base.constructor.call(this, name);
        this.faq = faq;
    };

    this.getFaq = function () {
        return this.faq;
    };
});

Then you may use it as you normally would:

var faqPage = new FaqPage("Faq Page", "Faq");
var text = faqPage.getName() + " " + faqPage.getFaq();
$("body").text(text);

Hope that helps.

share|improve this answer
    
Thanks Aadit, I see Augment faired well in the benchmark you did, but what happened in Chrome? Graph showed zero operations? –  Stokedout May 20 '13 at 7:06
    
@Stokedout - Benchmarks should be taken with a grain of salt. No doubt augment is fast. However most JavaScript programmers are amateurs who write sloppy code. To compensate for this most JavaScript engines like V8 heavily optimize it. The result is that even bad code runs blazingly fast (sometimes even faster than good code because bad design patterns are well optimized). However that's no excuse to write bad code. Good code is not only fast but also readable, expressive, and easy to understand and maintain; and augment hits all these points. It's actually fast in Chrome 26. Slow in 27. –  Aadit M Shah May 20 '13 at 8:10
    
Cool thanks, my reasons for changing to OO JS are all what you've just mentioned. I can't keep up with Chrome releases and can't wait to get shot of IE releases ;-). One final comment about the above code. If I use constructor then surely init is a duplication of the same thing? –  Stokedout May 20 '13 at 8:39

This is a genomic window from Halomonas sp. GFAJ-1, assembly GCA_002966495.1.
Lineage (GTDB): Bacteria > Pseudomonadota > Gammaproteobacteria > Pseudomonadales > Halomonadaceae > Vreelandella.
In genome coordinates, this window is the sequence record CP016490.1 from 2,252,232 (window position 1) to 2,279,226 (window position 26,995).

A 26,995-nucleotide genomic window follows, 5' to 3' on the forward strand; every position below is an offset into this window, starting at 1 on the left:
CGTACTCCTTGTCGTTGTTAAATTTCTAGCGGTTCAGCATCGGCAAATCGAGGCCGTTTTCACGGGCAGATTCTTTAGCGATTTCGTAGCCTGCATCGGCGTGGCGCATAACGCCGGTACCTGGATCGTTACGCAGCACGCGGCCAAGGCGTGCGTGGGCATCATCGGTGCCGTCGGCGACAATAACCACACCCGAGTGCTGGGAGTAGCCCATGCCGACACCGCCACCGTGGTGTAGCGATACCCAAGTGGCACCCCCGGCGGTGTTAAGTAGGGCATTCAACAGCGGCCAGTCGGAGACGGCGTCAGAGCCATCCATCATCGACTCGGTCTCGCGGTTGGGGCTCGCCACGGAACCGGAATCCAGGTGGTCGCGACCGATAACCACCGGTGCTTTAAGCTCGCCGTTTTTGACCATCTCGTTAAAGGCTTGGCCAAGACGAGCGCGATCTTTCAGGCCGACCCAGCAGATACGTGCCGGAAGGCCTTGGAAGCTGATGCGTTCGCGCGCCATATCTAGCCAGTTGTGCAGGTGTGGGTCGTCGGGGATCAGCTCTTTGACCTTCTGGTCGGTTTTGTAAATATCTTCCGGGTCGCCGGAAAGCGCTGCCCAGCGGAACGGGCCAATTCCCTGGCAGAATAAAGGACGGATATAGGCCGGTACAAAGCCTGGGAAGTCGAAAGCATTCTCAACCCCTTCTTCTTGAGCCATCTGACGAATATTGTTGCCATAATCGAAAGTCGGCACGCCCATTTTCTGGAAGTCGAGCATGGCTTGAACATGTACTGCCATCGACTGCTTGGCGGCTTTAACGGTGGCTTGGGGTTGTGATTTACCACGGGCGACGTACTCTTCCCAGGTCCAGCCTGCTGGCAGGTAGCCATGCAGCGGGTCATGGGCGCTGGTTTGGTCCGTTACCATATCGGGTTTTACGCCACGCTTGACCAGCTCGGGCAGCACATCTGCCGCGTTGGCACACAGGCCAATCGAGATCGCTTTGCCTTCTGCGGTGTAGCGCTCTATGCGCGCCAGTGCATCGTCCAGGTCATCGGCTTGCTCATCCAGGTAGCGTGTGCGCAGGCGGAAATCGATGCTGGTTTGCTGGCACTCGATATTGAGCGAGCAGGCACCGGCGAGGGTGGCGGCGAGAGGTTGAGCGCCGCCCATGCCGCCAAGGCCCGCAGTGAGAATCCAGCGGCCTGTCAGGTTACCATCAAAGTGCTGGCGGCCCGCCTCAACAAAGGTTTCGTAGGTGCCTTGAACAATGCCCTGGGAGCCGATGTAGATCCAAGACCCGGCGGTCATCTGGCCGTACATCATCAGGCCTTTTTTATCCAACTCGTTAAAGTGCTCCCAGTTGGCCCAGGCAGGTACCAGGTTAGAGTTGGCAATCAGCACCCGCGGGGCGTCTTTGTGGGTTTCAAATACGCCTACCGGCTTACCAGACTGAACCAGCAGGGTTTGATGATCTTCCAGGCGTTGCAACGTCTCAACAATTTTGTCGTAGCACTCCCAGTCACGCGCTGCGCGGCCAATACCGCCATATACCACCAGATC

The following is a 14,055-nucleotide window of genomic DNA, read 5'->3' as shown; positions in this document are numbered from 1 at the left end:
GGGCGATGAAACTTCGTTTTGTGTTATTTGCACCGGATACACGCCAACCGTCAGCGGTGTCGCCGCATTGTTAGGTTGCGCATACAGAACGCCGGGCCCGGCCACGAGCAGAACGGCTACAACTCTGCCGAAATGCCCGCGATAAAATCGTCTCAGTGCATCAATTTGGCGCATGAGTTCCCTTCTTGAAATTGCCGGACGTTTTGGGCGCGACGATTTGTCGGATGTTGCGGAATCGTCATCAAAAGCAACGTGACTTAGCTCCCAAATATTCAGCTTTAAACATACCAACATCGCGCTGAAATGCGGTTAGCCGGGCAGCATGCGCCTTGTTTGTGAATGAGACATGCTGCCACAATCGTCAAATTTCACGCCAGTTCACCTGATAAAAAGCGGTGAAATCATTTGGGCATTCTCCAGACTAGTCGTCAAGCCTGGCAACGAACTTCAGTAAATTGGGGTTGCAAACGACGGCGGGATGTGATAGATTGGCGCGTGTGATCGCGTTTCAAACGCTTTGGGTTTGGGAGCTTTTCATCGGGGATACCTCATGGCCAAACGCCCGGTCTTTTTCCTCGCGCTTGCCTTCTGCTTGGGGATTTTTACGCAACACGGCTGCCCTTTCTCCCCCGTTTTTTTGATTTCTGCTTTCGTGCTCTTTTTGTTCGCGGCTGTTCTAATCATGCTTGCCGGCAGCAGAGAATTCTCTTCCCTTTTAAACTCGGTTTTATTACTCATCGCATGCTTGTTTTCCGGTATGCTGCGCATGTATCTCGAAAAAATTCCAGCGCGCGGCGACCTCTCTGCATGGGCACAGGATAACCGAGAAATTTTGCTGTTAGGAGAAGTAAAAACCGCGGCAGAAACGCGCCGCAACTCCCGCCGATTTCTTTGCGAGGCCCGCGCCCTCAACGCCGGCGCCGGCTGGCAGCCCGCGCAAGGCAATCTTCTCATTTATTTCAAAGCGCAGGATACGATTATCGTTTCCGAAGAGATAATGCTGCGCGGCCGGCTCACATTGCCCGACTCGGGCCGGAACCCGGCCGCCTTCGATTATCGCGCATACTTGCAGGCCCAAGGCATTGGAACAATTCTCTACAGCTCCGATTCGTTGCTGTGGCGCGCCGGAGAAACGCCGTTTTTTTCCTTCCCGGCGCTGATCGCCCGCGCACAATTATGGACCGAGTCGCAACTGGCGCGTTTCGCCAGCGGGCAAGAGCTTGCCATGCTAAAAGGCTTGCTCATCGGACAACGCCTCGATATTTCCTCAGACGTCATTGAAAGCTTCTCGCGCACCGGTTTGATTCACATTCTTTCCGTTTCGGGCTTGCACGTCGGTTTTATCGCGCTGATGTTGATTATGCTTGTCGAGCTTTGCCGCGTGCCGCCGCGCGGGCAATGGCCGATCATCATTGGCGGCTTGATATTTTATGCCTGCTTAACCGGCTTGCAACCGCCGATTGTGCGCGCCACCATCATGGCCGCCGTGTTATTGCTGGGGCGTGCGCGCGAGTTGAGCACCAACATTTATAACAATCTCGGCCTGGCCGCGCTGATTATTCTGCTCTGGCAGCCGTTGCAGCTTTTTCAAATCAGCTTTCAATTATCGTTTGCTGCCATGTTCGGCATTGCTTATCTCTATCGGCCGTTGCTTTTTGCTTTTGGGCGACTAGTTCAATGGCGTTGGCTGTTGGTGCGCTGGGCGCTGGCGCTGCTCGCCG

@Stokedout - Yes, indeed. Your init method is redundant. That code should be moved into the constructor method. It's important that the constructor function be named constructor and nothing else. This is because all prototype objects in JavaScript have a constructor property. Hence it makes sense to use constructor as the name of the constructor function as this simplifies code. I made changes to my answer to reflect this. You should read more about the constructor property and prototypal inhertance in JavaScript here: stackoverflow.com/a/8096017/783743 Hope that helps. =) –  Aadit M Shah May 20 '13 at 9:51
    
Checked out the post on constructor, wow you really do know your JS ;-) Thanks for your help on this one –  Stokedout May 20 '13 at 10:23

That error occurs because even though you've set FaqPage's prototype to be an instance of BasePage, your next line immediately overwrites that. So FaqPage is not inheriting from BasePage. Add properties/methods to FaqPage's prototype instead of defining it a second time: